Crunch time diary 3
This post was written 9 years ago.
Tue, 02 Jun 2015
So, this might be last in series. I don't want to keep calling my posts crunch time ;). It is on one hand quite fitting, I have a "now or never" feeling, i.e. if I don't manage to deal with certain things now, if I don't make at least some, small changes somewhere, I never will, and I might better give up everything to do with web development; much more, wanting to teach / help people learn web development. On the other hand, I don't currently feel that stressed.
The thing is, maybe what I have been trying to do here, is to find a conclusion to some stuff that has to do with how my mind works. And the ways in which it works differently from the "accepted norm" (difficult to tell what that even is; it's not me, that much I have found out). That might not have been so apparent in what I was writing, but it is what is underlying a lot of my doubts, especially those about recent activities.
I'd really like to move on from that, and I've not given up hope that I might do that soon. Then eventually, these slightly strange posts whill sink down to the bottom of the pile, and nobody will know about them unless they search, and if they are interested enough I am happy for them to know. Even now, I don't know if anybody at all is going to read this :)
About six weeks ago, I realised something that had briefly been on my radar before, but I had then dismissed (partly because somebody I thought must be in the know, dismissed it). There's a pretty high chance that I have Asperger's syndrome, or at least something that goes in that direction. Something "on the spectrum". I hesitate writing this, as it is so much associated with the male form, which is quite different. Or, because the male version is the one that is generally known, I should rather say, the female expression is different from the male. It is much harder to recognise, because women are — or become? for cultural reasons? — much better at masking it.
The masking is actually a necessity, because as a female you can hardly survive if you don't somehow manage to fit in socially. I for one have spent an enormous amount of energy just on learning social cues and appropriate reactions etc. I think I have over time developed it so much that it feels natural now, "second nature"; I am mostly not acting now (I used to do that a lot). Still, there's always a fear of losing that ability again, and sometimes it temporarily happens. I liked how somebody said you have to become "bilingual". Yes, I feel that's what it is. And — much like I often think in English now — I can feel quite at home in social situations (not always, but most times) because I have been exposed to them so much now, although they still exhaust me. And there is value in being bilingual in that way. There is value in your brain working differently even. But it is hard, and I am not sure if I will ever feel I completely fit in. I fit in within my family, that is a good start. I also have quite a few really good friends who "get" me. (But the number of times I walked through the school gates, and kept having this same thought "I am from a different planet" — do many people think that, I wonder?)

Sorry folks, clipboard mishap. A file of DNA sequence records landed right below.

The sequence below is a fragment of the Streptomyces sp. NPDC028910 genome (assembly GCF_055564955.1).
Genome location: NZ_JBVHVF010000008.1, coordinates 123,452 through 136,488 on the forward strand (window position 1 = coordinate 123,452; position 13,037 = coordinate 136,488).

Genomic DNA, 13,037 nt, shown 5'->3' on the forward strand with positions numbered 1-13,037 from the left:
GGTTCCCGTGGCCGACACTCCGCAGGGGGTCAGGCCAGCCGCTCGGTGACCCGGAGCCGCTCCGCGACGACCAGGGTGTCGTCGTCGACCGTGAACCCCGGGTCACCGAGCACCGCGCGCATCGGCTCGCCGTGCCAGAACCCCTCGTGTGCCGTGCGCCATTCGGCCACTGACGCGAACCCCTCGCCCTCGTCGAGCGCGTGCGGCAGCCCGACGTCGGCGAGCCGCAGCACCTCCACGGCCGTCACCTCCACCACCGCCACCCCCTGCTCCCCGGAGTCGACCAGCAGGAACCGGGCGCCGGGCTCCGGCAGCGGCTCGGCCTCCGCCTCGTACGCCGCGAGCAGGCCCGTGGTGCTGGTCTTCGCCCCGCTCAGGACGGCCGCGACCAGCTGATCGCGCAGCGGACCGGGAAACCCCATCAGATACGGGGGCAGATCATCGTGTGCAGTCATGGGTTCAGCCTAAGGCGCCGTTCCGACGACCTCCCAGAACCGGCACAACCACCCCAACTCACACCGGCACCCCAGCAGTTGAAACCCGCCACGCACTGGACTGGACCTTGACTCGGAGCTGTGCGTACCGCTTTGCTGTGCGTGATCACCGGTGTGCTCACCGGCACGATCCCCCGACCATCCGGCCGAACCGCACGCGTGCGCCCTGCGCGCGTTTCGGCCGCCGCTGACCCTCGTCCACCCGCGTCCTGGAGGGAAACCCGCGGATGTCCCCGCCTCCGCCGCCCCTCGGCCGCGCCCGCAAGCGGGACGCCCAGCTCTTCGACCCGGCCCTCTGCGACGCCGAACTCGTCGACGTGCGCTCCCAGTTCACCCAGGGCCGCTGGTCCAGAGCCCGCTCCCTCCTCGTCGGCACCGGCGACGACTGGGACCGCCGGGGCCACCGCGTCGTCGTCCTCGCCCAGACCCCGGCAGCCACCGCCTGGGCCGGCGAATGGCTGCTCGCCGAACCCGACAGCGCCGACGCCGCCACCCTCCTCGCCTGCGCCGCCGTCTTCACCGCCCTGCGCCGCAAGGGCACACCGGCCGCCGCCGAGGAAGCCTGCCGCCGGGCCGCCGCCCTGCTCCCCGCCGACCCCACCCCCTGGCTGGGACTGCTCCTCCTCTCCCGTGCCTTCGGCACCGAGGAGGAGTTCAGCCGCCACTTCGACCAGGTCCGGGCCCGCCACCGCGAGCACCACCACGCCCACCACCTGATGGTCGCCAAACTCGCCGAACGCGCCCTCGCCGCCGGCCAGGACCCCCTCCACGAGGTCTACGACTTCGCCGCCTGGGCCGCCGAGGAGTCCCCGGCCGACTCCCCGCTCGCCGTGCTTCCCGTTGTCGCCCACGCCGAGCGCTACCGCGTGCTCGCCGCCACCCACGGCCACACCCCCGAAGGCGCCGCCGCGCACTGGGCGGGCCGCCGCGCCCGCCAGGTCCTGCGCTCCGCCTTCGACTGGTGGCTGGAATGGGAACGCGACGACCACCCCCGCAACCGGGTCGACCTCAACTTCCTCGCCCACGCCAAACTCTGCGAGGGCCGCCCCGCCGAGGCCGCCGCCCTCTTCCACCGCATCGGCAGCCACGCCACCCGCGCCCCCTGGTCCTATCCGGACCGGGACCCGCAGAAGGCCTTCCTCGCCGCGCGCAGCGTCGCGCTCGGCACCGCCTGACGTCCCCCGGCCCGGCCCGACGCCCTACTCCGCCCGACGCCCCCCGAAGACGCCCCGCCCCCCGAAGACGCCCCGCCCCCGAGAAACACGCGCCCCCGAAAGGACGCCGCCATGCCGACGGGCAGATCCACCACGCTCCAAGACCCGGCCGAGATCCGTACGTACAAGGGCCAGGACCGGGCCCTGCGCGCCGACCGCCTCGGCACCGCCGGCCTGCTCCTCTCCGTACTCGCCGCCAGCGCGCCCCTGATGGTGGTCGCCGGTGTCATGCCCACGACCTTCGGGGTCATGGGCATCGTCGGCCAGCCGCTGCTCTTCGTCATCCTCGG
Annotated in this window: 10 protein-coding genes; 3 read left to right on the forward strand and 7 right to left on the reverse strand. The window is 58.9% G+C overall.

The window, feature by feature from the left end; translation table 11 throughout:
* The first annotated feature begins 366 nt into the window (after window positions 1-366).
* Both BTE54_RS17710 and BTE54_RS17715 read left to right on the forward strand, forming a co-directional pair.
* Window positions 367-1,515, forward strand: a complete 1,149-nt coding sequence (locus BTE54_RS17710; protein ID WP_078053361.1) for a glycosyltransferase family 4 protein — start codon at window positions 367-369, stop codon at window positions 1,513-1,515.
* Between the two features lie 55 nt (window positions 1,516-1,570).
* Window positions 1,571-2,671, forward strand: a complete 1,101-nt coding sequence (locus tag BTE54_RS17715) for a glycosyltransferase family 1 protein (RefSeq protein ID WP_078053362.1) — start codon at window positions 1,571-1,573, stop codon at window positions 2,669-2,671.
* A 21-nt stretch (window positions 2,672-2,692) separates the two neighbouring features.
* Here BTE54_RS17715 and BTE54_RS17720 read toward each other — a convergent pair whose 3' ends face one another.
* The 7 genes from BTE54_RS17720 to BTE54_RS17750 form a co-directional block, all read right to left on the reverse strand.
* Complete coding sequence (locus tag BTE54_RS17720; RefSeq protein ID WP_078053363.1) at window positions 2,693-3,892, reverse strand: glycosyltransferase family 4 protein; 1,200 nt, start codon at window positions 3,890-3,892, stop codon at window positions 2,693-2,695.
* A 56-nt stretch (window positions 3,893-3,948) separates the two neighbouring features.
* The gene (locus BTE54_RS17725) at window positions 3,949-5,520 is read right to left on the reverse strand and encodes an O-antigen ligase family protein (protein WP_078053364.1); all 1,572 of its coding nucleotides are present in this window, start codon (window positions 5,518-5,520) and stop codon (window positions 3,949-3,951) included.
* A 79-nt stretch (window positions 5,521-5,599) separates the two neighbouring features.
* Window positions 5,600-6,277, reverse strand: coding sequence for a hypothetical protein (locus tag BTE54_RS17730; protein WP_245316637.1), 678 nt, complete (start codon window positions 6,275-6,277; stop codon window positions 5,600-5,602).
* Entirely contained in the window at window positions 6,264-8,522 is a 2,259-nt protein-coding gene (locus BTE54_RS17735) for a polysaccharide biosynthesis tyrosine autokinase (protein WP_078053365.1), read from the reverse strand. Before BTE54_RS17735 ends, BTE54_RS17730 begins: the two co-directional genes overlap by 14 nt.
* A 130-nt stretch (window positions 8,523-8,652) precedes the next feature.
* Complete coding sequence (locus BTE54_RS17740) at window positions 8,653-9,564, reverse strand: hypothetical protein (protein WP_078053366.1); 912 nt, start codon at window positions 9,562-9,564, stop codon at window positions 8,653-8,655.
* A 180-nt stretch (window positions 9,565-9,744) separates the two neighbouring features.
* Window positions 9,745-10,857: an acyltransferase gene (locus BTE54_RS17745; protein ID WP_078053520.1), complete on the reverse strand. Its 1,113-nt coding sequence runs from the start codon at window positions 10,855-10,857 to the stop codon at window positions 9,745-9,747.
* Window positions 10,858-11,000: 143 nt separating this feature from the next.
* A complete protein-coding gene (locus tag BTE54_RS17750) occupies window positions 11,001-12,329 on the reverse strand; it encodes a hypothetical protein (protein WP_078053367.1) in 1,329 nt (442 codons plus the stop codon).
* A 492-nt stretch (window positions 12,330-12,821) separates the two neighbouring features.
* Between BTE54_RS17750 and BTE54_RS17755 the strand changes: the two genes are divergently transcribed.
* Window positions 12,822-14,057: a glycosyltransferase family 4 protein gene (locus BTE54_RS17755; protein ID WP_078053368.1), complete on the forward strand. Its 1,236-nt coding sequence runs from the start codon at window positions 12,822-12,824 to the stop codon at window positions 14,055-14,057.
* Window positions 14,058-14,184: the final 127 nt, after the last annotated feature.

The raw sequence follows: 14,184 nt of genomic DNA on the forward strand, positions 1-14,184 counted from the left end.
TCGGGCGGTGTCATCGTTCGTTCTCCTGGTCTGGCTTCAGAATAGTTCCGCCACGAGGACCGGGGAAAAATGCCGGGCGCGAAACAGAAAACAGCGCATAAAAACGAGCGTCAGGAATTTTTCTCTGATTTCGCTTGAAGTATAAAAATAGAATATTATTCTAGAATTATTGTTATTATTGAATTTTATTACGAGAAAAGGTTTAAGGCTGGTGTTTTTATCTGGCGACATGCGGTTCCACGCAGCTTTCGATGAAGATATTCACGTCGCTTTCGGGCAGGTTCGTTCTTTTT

[Edit 30/06/2015 I have been socialising a lot recently and enjoyed it so much, that it seems quite unlikely to me now that I might be autistic. So I can't uphold my diagnosis. - And yet there were times in my life, where I really did go in that direction, definitely as a child and in my teens.]
[Edit 03/07/2015 Last one, I think! Reading about how much autistic traits can vary, and how some things that are easy for neurotypical people often are just harder to learn - not impossible! - for people on the spectrum, another explanation could be this: I just have some autistic traits (enough to make my life a misery at times!), but did eventually learn to socialise and enjoy it, and have always been interested in other people. So would hesitate to call myself Asperger's, but do have quite a few autistic traits. And it makes a lot of difference having found this out, explains so many things, in case you wonder why I go on about it ;) Oh, and if you want to know more, this is a really valuable book - not just for parents of autistic children: Congratulations! Your Child is Strange Only slight criticism: it only uses the male gender, or neutral "the child" to describe autistic children, there is no indication they could be a girl, too]
Popular belief would probably have it that I should also be a good coder then. And for some aspects that is true I think, and there I might be more apt than average. But there are other aspects, where I struggle more than most developers I know. It is hard to describe what it is. And I don't know if I will ever overcome that enough, or manage to develop a stragety to cope with it, so that it won't be a problem anymore. I think it would not even have to be a problem. It is not good for developing confidence I guess, maybe that is the main effect.
Anyway, that's it for now, and now I will probably not write about it again. I will also call it 'wrong-planet-syndrome', because everything else is too much associated with a certain stereotype that gives a wrong idea.
This post was written 9 years ago, which in internet time is really, really old. This means that what is written above, and the links contained within, may now be obsolete, inaccurate or wildly out of context, so please bear that in mind :)